Game Studio: Nonlinear Narratives: A Short History of Goblins
May 15, 2019
May 15th, 2019
A Short History of Everything that is Goblins is a non-linear adventure game I made about goblins. It is a pretty silly game, based on lore I invented about a nation of goblins cursed by wizards into eternal torment, which the most enduring of the goblins devised to withstand by unifying their memories, and thus their core sense of self; they have individual sensory experiences, all of which are processed and implemented into goblins memories, the more popularly experienced are more prominently remembered. The slave away at work, smoke cigarettes, sit, look at the sky, and repeat over and over, ignoring the wizards cruel curses. Like I said, it is pretty silly. I wanted the player to experience this world from within it, as if it were the norm. The game is designed to be a bit monotonous, drab, and regular, as is the gameplay. Little is explained, for you as the character are familiar with this world. You play as a single goblin, which is consequently all goblins, that can choose to break free from collective experience, or to resign, depending on how persistent the player is. The game is thus designed to be, in a way, unpleasant, or unsettled on the player, triggering a sort of determination to discover what is beyond the fixed loop of experience. The reward lives somewhere within either the triggering of this frustration, or maybe in the discovery of subsequent parts of the world beyond your workplace, which hopefully indicate at some underlying sense of story or fantastical experience.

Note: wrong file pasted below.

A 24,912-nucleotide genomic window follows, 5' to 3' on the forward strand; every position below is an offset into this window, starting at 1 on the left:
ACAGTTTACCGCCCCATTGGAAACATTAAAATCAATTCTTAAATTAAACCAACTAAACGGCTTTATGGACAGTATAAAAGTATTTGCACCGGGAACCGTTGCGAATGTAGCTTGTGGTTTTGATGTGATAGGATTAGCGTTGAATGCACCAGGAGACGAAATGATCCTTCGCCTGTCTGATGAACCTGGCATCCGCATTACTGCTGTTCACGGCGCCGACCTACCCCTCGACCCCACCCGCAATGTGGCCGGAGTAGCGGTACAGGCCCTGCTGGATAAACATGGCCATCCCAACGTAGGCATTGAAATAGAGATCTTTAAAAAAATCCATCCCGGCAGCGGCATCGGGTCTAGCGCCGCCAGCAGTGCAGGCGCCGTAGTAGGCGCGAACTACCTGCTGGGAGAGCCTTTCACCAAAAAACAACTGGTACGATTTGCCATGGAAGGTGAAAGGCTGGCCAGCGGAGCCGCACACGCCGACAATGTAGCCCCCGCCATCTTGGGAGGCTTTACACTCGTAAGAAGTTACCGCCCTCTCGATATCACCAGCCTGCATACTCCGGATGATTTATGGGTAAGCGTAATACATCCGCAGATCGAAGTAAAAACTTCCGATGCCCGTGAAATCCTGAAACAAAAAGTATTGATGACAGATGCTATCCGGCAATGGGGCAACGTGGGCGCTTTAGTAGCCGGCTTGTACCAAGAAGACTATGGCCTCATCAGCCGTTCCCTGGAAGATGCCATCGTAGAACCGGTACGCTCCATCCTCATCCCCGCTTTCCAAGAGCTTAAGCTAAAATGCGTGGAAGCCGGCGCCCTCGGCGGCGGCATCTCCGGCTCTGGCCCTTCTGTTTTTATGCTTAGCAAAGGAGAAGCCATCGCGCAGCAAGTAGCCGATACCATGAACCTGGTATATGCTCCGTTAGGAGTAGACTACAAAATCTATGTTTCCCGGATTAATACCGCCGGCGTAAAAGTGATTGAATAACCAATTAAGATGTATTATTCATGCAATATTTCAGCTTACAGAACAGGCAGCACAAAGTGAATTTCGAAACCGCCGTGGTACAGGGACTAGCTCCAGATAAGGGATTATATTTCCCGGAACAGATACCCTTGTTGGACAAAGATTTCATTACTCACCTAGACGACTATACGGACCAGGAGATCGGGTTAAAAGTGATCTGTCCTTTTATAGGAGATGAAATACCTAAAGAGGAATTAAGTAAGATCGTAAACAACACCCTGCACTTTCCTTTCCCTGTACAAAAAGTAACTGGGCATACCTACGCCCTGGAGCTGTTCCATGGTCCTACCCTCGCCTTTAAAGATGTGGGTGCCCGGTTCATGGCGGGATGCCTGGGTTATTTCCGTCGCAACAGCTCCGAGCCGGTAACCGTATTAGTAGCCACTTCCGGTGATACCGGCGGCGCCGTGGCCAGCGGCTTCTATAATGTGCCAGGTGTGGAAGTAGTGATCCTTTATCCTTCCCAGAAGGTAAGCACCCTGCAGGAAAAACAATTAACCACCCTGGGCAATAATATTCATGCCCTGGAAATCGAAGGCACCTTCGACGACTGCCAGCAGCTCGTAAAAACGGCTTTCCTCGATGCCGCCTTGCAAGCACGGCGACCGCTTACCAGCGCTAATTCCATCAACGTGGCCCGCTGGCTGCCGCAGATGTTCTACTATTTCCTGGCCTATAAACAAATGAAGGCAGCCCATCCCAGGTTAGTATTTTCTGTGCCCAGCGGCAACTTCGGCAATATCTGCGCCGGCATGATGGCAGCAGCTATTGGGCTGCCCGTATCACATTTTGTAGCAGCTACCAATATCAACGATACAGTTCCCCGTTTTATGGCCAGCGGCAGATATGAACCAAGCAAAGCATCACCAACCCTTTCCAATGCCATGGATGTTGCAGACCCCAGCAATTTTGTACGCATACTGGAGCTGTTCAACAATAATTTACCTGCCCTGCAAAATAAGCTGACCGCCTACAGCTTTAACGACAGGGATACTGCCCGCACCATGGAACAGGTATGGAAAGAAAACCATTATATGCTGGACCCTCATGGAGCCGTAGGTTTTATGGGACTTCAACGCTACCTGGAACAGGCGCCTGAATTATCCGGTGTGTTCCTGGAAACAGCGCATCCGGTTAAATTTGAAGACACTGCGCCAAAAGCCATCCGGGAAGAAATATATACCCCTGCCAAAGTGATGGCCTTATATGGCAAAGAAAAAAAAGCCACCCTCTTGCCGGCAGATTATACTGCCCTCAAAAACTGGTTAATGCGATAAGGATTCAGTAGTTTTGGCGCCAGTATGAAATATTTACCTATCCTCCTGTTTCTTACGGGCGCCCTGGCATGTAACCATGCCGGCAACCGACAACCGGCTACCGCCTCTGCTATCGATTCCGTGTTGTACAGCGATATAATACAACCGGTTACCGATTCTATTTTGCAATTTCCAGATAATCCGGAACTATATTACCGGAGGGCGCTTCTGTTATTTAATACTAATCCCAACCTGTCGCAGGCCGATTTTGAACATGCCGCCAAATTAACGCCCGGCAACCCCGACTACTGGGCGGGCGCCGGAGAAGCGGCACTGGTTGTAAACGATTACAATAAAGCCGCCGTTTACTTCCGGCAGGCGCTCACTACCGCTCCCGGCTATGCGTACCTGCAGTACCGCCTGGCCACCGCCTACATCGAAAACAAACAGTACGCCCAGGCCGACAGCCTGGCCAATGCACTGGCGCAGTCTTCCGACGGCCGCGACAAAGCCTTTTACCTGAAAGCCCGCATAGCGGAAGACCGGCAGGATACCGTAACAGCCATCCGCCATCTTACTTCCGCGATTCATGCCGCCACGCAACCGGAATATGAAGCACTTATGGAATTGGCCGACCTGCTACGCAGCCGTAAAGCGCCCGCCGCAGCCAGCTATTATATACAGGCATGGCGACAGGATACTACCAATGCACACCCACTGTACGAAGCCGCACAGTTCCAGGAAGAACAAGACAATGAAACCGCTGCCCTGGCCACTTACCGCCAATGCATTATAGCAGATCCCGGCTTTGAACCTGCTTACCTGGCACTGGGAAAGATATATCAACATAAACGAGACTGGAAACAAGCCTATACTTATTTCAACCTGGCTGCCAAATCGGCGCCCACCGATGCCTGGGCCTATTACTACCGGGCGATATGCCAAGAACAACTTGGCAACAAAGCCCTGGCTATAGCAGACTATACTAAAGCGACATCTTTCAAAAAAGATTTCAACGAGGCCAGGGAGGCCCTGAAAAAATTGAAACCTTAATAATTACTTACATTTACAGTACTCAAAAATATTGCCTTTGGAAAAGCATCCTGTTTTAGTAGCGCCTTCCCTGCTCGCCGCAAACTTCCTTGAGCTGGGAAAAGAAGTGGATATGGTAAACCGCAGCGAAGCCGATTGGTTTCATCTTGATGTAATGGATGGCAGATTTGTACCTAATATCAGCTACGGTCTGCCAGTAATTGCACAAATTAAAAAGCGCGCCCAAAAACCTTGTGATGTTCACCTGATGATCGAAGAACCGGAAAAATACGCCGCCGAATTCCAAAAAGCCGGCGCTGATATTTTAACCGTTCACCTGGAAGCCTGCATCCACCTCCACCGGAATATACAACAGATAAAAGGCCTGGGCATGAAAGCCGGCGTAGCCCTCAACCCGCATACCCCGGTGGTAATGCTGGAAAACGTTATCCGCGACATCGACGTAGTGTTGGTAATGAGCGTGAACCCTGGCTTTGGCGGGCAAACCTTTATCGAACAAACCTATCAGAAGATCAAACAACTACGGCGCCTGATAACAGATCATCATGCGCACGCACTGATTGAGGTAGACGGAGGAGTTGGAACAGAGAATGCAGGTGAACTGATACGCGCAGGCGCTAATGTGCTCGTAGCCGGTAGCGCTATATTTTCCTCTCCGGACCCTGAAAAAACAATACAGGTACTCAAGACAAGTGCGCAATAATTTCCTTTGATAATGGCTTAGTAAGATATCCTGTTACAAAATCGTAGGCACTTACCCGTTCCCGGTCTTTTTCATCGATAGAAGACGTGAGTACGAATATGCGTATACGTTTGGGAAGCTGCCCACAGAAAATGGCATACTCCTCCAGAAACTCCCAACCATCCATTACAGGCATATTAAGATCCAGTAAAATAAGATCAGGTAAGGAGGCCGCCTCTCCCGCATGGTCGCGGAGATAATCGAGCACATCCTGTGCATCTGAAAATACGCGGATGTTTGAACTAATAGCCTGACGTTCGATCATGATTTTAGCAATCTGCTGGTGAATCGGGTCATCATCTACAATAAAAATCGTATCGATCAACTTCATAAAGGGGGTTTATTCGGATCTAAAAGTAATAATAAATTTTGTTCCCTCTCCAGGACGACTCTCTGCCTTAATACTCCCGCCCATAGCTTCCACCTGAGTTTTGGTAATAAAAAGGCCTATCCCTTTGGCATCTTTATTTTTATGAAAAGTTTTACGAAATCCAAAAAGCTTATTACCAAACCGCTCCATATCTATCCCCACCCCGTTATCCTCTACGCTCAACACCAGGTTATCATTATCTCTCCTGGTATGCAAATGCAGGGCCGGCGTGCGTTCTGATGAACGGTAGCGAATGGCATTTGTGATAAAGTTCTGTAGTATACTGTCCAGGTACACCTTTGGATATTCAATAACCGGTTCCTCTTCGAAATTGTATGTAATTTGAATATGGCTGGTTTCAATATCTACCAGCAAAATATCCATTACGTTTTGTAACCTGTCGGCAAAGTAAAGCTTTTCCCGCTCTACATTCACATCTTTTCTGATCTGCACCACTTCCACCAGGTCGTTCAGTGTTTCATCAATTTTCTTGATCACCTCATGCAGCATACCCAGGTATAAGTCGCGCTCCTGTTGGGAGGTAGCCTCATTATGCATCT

The gameplay includes a long, horizontal map which your character walks along from left to right, where the player will see the mundane life of goblins unfold. As the player walks along, they will encounter buttons which will trigger goblin activity, and other small interactive things. They will also encounter random nightmare, or wizard’s curse sequences, wherein the player will have to navigate to a door through a mass of clones of themselves, sometimes as if walking through a crowd, sometimes as if swimming, or sometimes as if climbing a mountain. Upon entering the door, the player returns to the town again, as at the beginning. Their actions in the previous loop will have transformed the world, more goblins performing more actions as the player chooses, the actions becoming more normalized and frequent. This effect will build as the player continues to navigate across the map, encounter nightmares, then reset. They game is designed so that they character is less likely to encounter nightmares with each previous nightmare encounter, allowing the player to potentially travel further with each reset. Eventually, if the player has the determination or luck, the player will reach the end of the map, and thus the game, stuck forever in a nightmare zone with no escape.
The game operates non-linearly insofar as the world exists in a static frame of time. The characters actions modify this static state, but they do not move anything forward. The goblin is still stuck. If the goblin breaks free, it is also stuck.
The game also has a funny sort of additional non-linearity based on the player’s choice to continue with the game or not. The reception of the game was vastly mixed. Some played for up to 30-40 minutes, desperate to break through to a promised end state, something a little different, while others only played through a single loop, experiencing the goblins static day as an experience in and of itself.
I do think the game did suffer from a lack of clarity of purpose, and in future developments, I would be interested to redevelop the design as to better motivate the player forward, or at least to strike their curiosity. I think this could best be accomplished by simply expanding the world, and the paths you can take through it. I do think I will continue work on this game, with a larger, more expansive map, more interactivity, and more of a sense of progress and place in the world.